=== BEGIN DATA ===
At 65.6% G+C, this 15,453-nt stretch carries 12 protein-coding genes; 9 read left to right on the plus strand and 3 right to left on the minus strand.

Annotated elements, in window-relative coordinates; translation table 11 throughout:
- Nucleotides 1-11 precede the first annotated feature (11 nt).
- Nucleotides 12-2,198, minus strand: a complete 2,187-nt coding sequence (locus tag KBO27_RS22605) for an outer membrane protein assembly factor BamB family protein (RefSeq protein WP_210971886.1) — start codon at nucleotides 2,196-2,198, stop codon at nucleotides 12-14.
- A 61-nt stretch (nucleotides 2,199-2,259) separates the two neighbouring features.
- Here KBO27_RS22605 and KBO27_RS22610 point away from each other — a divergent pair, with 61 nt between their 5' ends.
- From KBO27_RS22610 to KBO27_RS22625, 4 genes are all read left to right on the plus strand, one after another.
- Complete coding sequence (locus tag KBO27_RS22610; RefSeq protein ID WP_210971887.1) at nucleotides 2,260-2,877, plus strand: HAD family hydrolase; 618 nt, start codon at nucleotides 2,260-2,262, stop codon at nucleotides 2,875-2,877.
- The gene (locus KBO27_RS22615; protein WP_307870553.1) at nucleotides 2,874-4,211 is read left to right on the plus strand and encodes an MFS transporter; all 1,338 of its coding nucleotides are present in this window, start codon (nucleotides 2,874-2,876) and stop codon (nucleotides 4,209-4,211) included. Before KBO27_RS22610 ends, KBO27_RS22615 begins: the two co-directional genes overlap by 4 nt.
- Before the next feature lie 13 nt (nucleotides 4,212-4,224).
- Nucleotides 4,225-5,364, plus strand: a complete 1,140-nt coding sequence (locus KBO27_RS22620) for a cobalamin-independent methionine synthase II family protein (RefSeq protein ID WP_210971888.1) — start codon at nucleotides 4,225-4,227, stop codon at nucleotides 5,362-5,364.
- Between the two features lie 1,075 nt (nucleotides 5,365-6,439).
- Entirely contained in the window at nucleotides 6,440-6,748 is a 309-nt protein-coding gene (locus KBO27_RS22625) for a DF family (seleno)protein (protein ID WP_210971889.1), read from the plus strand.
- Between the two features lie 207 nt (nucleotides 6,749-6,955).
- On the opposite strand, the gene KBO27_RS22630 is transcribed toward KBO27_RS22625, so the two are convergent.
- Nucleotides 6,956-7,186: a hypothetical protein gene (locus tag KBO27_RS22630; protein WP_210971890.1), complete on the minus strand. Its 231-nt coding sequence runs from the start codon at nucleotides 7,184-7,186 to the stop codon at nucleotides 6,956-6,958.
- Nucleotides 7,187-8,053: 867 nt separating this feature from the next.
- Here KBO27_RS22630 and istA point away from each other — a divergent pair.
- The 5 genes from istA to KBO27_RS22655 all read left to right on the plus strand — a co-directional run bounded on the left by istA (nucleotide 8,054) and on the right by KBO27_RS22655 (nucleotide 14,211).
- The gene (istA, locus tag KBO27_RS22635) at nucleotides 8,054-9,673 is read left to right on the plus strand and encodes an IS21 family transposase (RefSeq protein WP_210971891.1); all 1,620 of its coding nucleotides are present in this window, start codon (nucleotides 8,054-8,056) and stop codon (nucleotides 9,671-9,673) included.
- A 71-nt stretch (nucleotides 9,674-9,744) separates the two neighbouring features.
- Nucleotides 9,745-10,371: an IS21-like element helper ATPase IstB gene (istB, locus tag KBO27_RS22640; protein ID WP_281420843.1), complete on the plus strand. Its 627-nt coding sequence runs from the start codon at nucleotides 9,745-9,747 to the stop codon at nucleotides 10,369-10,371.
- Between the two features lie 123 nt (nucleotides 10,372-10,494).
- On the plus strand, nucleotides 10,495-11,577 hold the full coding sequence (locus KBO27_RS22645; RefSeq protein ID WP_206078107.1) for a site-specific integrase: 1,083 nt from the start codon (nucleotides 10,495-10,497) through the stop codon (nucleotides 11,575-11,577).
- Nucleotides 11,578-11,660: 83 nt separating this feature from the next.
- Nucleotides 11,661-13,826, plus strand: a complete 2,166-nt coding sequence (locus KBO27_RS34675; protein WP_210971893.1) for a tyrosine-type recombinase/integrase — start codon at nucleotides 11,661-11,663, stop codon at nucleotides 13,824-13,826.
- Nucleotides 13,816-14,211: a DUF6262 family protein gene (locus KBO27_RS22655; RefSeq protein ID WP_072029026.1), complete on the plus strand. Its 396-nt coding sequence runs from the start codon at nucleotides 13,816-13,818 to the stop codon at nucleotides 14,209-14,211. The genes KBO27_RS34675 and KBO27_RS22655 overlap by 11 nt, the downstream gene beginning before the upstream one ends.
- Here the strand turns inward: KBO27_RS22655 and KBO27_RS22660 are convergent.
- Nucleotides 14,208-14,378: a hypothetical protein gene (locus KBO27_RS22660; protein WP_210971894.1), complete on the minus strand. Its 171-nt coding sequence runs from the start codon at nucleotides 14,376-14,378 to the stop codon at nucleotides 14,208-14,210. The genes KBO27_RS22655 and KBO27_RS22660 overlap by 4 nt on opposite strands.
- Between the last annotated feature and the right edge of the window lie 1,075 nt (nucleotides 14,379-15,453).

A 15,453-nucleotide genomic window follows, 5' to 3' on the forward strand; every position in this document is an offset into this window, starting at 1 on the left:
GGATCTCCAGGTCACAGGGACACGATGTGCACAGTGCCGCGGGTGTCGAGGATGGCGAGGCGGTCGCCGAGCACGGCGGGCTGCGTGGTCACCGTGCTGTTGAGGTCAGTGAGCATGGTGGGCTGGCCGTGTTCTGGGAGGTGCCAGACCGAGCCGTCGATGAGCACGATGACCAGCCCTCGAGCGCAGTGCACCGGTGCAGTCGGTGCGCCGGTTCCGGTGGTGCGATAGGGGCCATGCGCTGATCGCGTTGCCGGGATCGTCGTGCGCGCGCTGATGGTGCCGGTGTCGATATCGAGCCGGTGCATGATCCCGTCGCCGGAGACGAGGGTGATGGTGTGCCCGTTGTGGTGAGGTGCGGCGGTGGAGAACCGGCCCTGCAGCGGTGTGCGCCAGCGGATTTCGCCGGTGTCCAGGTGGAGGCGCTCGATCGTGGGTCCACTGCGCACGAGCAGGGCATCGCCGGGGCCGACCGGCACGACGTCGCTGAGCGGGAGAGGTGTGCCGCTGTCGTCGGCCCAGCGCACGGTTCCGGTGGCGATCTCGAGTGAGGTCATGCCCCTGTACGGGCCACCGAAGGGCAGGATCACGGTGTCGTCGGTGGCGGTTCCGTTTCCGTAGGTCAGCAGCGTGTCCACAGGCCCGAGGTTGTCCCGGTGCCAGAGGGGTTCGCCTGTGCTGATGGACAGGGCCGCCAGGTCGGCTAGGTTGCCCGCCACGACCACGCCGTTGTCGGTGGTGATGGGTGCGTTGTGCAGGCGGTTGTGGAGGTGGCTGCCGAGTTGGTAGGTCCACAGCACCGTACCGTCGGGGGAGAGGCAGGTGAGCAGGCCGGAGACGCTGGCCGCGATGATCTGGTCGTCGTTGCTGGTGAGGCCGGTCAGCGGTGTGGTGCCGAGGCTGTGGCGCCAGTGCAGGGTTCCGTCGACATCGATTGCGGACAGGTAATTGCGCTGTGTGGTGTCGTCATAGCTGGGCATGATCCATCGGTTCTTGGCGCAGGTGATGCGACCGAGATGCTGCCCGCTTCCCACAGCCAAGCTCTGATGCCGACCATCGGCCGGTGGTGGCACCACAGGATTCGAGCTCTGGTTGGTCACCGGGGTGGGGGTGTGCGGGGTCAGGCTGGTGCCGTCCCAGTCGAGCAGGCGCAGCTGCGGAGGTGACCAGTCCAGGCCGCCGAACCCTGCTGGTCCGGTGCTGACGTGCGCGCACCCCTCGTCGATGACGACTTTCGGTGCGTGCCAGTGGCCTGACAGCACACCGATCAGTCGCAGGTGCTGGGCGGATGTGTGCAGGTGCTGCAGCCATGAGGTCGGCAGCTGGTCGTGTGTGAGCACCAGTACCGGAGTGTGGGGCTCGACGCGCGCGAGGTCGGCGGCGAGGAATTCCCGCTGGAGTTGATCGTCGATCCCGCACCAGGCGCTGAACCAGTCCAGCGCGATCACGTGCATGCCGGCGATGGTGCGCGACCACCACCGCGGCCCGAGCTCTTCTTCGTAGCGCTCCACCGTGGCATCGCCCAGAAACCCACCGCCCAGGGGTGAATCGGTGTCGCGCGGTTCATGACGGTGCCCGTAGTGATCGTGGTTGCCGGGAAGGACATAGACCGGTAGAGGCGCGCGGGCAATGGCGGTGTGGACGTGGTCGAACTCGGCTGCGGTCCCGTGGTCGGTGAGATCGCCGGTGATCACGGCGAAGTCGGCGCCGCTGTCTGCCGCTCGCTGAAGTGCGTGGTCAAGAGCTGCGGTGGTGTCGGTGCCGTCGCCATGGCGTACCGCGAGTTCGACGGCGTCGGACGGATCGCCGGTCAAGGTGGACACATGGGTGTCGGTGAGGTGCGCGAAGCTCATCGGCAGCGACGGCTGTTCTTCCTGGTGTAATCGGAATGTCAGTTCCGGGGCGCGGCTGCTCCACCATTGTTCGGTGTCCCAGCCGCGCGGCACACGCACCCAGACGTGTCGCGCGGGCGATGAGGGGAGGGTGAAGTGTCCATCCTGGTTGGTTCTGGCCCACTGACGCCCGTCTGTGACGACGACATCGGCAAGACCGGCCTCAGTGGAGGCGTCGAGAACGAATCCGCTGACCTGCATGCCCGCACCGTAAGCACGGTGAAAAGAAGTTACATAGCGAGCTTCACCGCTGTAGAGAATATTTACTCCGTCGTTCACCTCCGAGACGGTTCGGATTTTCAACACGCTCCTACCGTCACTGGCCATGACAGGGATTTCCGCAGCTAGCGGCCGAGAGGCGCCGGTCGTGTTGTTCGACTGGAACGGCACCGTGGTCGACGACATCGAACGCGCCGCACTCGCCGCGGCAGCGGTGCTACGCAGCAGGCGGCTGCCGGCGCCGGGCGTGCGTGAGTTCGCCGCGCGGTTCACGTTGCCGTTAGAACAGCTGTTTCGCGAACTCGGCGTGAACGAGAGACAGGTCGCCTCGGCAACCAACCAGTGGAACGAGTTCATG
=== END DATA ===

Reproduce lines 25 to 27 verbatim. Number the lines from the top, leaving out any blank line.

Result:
- Nucleotides 11,578-11,660: 83 nt separating this feature from the next.
- Nucleotides 11,661-13,826, plus strand: a complete 2,166-nt coding sequence (locus KBO27_RS34675; protein WP_210971893.1) for a tyrosine-type recombinase/integrase — start codon at nucleotides 11,661-11,663, stop codon at nucleotides 13,824-13,826.
- Nucleotides 13,816-14,211: a DUF6262 family protein gene (locus KBO27_RS22655; RefSeq protein ID WP_072029026.1), complete on the plus strand. Its 396-nt coding sequence runs from the start codon at nucleotides 13,816-13,818 to the stop codon at nucleotides 14,209-14,211. The genes KBO27_RS34675 and KBO27_RS22655 overlap by 11 nt, the downstream gene beginning before the upstream one ends.